Because of the temperatures, often it was 37 degrees at night, we took off at 3 am. We had to use water injection for take-off.
    This was a problem. Not the water, but for the importation of barrels full of alcohol, even though methyl, into a Muslim country a very special permit, a dispensation, had to be obtained. So on the very long runways in these countries we started from the beginning, started without water-meth until we passed an intersection from which we could have legitimately have taken off before adding full power with water/meth. It save some of the precious stuff without breaking any rules.
    The other problem was that we needed to have 500 kg ballast in the tail when empty. At first we used sandbags. Sand enough in the desert, but we had to fill them before departure from Jeddah. Hard and dirty work in temperatures that often had climbed to 45-52 degrees.
    So another solution was found:
    On the outbound flight we carried a few empty drums. In Jeddah they were filled with water and tied down in the rear.
    So each day we dumped 500 litres of water in the desert sand of Bahrain, much to the consternation of the locals.

    • If I understand your description properly, the problem with water in aircraft fuel (an oil-type substance) is that the water un-mixes and freezes separately (and also affects the viscosity of the fuel), which I believe wouldn’t happen with a water-alcohol mixture?

      Vodka freezes at -27°C, while Jet Fuel is liquid up to -40°C and below, depending on the type (Jet B freezes at -60°C), so the ballast tank vodka might be frozen when you need it.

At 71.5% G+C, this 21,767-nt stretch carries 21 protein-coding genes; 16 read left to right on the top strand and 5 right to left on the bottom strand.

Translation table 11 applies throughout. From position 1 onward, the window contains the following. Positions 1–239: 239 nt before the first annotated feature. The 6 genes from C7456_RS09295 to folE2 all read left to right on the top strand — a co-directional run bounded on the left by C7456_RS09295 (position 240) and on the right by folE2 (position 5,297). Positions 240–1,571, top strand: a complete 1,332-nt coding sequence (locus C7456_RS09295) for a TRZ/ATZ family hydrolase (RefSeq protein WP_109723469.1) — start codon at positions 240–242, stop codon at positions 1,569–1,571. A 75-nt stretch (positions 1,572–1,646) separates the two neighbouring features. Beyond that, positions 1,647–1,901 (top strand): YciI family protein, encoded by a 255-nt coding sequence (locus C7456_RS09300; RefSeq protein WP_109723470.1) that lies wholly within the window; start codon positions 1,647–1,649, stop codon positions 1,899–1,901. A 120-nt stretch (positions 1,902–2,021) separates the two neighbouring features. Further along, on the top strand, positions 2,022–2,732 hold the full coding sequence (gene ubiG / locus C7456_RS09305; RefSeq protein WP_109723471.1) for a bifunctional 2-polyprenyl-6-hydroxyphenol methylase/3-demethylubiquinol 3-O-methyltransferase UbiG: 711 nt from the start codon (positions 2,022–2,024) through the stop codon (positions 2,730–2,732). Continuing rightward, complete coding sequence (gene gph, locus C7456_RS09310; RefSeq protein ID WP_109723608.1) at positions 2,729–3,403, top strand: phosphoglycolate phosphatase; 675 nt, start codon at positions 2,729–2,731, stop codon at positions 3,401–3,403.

• I have blocked ten new comments by BobbiJay, partially for tone and aggressive statements but mainly for the pure influx of messages with the effect of drowning out anyone else who takes part in the conversation.

    This is a moderated site and I require comments to be on topic and civil.

    I have left the previous posts and BobbyJay’s comments which treat other people with respect and do not attempt to flood the conversation will be left on the site.

  • Water injection shows up in some land-bound power as well. I understood the main reason was to cool the intake air (after compression, particularly in turbocharged piston engines) and thus dramatically increase its density – hence allowing adding more fuel and getting more power.

    Adding alcohol of any type would also increase evaporation, removing even more heat faster.

    And I have met an engine that it was claimed would run on vodka – a giant cast-iron one-cylinder heap that was an oil-field service engine. But a better use for it is anti-freeze in boats laid up in cold winter climes. You do NOT want the water in your galley piping to freeze – and putting regular anti-freeze into it can be very dangerous if you forget to rinse it all out again before getting a glass to drink. With vodka, you just get a(n) (un/pleasant?) surprise.